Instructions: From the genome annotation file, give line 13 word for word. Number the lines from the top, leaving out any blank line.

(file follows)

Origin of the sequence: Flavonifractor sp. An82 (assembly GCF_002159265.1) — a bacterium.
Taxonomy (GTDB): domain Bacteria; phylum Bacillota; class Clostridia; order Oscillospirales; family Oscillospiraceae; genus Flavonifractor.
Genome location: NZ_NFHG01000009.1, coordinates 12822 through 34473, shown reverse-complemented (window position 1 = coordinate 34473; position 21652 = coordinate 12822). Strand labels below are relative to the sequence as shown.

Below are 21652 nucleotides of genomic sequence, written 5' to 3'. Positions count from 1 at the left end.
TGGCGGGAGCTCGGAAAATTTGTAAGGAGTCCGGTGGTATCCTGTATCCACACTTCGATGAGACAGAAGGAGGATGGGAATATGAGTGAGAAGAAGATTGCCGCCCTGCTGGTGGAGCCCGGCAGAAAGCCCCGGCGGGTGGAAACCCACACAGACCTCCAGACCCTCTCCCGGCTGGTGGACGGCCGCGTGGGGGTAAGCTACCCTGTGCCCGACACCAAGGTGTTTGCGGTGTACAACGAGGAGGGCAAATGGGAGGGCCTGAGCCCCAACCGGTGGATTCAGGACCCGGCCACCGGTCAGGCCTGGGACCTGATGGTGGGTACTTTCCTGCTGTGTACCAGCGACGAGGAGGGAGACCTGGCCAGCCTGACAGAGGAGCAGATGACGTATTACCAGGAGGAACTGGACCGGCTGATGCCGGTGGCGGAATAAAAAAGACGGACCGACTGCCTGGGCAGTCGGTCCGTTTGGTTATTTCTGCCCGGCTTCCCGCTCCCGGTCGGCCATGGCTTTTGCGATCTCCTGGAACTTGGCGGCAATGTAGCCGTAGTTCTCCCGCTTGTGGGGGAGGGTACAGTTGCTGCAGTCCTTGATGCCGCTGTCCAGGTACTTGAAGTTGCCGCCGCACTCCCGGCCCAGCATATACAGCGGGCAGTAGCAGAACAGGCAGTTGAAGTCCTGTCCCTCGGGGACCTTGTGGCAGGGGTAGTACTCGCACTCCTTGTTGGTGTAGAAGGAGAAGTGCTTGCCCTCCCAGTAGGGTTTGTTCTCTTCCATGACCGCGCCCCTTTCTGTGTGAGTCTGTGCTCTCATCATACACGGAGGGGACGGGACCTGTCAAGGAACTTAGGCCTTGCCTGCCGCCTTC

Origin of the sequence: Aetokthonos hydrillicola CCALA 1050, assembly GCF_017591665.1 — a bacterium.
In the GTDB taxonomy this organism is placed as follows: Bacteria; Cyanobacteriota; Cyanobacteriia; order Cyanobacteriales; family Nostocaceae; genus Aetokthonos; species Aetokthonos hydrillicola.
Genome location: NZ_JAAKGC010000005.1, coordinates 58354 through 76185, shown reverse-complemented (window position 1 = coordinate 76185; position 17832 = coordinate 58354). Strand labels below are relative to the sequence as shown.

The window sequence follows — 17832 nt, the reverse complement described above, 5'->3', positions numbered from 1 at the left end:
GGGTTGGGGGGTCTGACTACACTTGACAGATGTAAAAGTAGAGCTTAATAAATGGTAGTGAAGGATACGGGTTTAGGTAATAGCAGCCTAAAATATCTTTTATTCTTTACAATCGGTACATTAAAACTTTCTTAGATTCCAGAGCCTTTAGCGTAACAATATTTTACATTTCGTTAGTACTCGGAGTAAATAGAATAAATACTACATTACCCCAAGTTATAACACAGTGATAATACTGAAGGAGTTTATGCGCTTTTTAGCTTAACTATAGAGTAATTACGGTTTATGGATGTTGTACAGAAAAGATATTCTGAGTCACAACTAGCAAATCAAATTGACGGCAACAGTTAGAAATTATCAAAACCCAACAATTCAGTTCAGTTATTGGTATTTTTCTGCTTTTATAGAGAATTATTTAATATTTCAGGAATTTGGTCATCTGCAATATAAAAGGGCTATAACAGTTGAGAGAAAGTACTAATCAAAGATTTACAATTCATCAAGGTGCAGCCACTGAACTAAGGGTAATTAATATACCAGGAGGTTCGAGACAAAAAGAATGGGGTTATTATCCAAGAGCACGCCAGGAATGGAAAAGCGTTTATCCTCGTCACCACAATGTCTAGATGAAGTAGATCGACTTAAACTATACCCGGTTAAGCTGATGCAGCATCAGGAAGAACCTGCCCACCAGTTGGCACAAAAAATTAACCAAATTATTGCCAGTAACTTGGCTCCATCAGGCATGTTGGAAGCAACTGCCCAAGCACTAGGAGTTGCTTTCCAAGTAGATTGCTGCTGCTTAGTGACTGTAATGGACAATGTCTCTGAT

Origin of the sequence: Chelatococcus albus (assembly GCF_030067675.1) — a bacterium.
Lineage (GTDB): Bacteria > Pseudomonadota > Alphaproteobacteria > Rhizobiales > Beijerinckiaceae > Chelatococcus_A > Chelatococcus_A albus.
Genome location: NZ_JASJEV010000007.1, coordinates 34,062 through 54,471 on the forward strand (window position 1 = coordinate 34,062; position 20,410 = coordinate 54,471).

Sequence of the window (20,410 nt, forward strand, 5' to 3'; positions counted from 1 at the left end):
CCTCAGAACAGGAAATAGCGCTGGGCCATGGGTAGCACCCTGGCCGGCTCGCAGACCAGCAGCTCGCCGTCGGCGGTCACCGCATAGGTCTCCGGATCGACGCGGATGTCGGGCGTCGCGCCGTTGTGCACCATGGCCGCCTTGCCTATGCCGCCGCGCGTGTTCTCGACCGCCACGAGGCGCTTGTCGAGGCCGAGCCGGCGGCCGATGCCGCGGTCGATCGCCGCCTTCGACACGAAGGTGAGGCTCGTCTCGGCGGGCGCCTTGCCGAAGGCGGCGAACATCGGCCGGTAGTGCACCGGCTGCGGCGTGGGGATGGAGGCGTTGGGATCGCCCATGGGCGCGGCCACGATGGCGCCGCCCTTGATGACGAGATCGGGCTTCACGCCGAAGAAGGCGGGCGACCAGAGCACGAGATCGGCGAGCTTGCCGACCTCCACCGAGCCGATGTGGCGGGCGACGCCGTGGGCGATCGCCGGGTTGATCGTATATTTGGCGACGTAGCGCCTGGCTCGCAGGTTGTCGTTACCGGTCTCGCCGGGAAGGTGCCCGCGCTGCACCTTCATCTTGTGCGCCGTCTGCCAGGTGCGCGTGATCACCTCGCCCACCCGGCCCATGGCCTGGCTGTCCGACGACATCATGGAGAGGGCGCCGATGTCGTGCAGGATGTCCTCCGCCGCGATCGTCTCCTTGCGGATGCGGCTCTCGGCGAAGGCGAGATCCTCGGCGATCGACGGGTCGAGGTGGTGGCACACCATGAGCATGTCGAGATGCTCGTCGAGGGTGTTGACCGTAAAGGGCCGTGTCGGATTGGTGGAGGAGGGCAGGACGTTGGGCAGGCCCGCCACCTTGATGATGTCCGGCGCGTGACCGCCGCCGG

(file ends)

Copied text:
Genome location: NZ_JASJEV010000007.1, coordinates 34,062 through 54,471 on the forward strand (window position 1 = coordinate 34,062; position 20,410 = coordinate 54,471).